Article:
Wallace Island Marine Park
Sailing a little further southeast brings us to Wallace Island, a long narrow island preserved as a public park. There is a small dock and anchorage in Conover Cove, and another anchorage in Princess Cove. A network of easy walking trails takes you to all parts of the island.
Black -tailed deer, river otter, and mink are frequently seen here and you can easily spot harbour seals. Sea lions are common in spring but move off to the Alaska breeding grounds in May. There are many bald eagles and turkey vultures. As with most of the coast, bird watching here is most productive in spring and fall.
The flora is typical of the Gulf Islands - with dry summers the plants are adapted to germinate and grow in winter, flower in early spring and become dormant in the summer. If you wish to see the island at its botanical best, plan a trip in March, April, or May.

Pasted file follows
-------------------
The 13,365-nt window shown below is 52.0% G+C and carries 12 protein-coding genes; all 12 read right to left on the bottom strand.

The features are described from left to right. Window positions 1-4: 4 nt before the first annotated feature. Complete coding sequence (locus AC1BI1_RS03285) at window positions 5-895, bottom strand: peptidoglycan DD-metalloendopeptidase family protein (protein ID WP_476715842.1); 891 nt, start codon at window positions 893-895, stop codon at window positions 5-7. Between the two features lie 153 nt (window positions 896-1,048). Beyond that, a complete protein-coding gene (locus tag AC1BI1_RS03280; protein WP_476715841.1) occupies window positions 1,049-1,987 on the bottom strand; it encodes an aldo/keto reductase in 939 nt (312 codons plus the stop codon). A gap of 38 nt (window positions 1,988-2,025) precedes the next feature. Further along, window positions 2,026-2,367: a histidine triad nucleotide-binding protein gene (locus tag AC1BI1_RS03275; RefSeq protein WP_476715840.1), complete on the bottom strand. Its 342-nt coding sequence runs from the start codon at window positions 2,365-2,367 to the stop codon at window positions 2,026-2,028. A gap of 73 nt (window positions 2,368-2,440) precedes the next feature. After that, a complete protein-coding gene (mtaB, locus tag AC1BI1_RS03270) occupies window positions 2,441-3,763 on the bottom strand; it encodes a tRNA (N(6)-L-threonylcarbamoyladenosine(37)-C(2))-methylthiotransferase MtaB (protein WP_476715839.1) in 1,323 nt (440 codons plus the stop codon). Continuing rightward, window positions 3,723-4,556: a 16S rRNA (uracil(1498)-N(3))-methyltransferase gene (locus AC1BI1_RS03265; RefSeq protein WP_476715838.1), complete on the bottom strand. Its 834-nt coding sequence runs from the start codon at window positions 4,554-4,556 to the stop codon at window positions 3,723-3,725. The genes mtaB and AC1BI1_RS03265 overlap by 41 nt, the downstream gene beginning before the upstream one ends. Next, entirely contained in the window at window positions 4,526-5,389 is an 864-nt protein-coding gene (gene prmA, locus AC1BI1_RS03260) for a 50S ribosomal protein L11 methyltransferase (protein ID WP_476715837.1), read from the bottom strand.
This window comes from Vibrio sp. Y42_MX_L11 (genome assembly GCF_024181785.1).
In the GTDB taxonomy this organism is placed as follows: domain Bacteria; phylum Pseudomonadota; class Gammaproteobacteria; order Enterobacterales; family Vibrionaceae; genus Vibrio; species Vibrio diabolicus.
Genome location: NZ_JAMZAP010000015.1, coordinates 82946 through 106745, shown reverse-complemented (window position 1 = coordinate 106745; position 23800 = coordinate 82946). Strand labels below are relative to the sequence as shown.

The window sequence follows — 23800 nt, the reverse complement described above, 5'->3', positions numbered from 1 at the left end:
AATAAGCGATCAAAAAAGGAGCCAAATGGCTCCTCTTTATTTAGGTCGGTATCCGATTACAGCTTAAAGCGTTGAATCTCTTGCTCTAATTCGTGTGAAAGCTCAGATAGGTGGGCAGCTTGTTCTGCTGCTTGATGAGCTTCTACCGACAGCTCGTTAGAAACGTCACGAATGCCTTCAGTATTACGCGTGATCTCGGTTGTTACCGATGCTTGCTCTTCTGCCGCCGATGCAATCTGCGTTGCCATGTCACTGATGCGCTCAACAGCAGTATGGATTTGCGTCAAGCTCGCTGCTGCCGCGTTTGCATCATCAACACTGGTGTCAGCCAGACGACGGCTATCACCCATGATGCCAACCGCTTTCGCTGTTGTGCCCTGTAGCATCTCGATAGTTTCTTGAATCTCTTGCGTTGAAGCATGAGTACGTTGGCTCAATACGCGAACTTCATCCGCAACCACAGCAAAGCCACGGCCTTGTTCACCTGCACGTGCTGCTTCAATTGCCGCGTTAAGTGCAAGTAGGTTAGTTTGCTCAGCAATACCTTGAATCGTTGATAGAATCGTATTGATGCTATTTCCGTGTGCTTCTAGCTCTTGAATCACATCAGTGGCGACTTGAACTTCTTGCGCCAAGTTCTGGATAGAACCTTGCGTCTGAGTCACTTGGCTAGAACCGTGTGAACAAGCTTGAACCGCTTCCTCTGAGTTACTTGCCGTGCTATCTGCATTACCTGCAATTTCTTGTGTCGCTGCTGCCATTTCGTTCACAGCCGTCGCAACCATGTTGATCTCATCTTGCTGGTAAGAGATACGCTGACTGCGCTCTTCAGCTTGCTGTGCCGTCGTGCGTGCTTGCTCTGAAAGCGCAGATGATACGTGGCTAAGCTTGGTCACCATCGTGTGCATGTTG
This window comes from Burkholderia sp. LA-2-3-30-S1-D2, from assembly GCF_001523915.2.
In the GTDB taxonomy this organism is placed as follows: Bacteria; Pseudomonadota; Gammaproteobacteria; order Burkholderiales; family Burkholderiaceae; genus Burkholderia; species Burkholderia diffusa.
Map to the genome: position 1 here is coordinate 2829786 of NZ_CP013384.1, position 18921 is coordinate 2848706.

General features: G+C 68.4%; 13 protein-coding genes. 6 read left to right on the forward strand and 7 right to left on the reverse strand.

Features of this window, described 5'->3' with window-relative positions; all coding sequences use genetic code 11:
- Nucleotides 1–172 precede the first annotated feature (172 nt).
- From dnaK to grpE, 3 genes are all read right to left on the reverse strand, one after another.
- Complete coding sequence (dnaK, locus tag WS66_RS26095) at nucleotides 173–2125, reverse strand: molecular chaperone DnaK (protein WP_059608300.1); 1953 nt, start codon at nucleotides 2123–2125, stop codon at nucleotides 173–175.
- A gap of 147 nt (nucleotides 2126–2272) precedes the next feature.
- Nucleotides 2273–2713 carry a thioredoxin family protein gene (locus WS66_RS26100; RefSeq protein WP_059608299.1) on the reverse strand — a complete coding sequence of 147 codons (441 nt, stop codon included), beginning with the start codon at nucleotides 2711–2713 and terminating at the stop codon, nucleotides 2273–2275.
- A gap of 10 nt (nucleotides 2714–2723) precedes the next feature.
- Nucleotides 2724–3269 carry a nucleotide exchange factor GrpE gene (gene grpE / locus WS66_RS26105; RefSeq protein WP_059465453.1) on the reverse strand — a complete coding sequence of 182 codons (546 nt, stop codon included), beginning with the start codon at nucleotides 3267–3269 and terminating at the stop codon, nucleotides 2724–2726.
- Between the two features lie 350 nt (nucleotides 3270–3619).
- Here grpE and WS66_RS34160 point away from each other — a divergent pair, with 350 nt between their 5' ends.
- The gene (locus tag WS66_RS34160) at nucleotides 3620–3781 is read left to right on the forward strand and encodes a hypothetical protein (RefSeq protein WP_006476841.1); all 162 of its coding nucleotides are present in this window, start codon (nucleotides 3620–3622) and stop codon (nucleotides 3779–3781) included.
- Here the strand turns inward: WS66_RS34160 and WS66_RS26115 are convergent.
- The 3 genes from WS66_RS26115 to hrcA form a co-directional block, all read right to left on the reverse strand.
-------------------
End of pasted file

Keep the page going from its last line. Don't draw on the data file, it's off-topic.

Wallace Island is also known through the writings of David Conover, once a Los Angeles photographer and discoverer of Marilyn Monroe, who built a resort here in the late 1940's. He wrote two books entitled "Once Upon an Island", and "One Man's Island".
Conover writes: "The sun climbed higher, spinning ribbons of light on maidenhair fern, thickets of salal, and Oregon grape fighting for toeholds along the shadowy bank. Dogwood blossomed in dark glens and pink lady-slippers carpeted the feet of baby firs. From pockets of earth sprang the orange flame of Indian paintbrush, wild peas and lupine. The rarest perfume could not match the fragrance in the air."
The Sunshine Coast
From Gibsons Landing to the northwest along the Sunshine Coast lies a virtually unlimited cruising area and a multitude of fascinating destinations.
Distances are longer and sailing is more dependent on weather variations. Also there are fewer marina amenities and more wilderness anchorages. For more information on cruising the Sunshine Coast, please see John's feature